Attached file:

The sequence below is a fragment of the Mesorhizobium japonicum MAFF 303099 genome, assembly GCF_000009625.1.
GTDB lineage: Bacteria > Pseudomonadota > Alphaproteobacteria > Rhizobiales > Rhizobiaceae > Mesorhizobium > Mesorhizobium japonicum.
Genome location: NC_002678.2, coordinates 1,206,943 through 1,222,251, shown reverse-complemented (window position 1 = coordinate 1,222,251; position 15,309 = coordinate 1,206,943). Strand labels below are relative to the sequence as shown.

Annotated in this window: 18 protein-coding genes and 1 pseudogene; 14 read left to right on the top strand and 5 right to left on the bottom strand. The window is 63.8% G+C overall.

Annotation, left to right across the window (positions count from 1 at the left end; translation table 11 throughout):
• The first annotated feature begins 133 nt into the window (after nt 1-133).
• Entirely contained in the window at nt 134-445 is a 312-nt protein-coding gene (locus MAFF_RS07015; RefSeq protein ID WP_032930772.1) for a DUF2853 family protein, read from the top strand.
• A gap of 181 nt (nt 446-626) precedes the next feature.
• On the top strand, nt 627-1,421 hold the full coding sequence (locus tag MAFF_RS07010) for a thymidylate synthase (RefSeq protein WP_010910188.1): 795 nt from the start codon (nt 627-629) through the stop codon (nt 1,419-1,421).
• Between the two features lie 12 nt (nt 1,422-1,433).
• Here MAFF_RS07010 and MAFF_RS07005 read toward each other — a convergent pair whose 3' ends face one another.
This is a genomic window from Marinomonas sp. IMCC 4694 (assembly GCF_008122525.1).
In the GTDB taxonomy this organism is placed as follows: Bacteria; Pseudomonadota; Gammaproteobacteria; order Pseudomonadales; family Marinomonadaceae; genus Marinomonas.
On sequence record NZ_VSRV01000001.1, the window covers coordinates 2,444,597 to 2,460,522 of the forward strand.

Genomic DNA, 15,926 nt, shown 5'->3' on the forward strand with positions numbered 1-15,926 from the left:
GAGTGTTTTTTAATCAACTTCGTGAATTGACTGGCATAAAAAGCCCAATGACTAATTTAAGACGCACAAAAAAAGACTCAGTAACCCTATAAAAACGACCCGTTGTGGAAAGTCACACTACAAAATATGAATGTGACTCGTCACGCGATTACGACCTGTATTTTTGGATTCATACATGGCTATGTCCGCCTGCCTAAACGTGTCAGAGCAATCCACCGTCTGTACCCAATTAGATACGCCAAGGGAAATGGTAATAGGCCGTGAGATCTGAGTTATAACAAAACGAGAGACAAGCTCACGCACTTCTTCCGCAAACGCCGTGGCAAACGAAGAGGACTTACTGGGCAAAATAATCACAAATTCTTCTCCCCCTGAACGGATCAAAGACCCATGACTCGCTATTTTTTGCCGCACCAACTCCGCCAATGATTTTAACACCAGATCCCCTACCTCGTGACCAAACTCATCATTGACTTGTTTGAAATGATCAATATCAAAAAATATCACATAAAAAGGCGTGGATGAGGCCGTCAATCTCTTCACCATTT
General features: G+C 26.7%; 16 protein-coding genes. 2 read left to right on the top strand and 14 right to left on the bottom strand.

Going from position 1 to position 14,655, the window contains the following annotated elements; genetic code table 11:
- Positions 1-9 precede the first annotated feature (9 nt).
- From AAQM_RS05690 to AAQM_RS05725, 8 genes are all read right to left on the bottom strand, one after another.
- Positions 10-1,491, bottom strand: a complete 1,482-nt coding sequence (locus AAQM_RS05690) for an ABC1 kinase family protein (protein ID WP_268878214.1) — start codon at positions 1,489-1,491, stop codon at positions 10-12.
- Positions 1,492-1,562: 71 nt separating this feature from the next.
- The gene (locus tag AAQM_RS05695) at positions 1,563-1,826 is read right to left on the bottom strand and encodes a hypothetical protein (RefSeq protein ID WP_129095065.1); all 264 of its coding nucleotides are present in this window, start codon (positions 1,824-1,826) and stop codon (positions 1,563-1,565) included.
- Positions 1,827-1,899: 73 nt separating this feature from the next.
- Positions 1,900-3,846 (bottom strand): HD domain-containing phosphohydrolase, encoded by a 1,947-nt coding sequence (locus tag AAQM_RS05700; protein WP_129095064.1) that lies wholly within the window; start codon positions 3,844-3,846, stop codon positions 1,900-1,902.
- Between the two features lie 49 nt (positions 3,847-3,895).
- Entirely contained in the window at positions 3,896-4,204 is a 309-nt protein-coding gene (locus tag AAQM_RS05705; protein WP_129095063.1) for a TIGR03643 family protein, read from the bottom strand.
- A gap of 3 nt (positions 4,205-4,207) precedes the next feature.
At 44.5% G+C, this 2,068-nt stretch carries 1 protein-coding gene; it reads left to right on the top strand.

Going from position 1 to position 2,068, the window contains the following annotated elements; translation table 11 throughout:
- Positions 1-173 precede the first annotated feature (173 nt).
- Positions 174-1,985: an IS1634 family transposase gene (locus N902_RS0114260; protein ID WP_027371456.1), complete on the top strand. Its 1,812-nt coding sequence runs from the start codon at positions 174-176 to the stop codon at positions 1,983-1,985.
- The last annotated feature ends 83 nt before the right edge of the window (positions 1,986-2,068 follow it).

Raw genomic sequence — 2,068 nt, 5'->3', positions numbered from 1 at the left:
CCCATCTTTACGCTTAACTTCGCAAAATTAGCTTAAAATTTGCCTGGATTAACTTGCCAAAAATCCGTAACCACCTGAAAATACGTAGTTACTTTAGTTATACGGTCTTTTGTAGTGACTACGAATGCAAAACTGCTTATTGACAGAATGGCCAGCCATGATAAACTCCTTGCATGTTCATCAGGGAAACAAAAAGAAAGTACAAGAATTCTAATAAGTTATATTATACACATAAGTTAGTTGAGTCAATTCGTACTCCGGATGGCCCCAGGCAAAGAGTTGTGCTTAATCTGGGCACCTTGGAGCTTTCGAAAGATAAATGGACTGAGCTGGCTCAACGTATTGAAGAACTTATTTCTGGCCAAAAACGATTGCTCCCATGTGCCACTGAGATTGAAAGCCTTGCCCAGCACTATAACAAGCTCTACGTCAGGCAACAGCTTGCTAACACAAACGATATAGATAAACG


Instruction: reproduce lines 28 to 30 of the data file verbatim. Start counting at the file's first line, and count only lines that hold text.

- A gap of 3 nt (positions 4,205-4,207) precedes the next feature.
At 44.5% G+C, this 2,068-nt stretch carries 1 protein-coding gene; it reads left to right on the top strand.

Going from position 1 to position 2,068, the window contains the following annotated elements; translation table 11 throughout: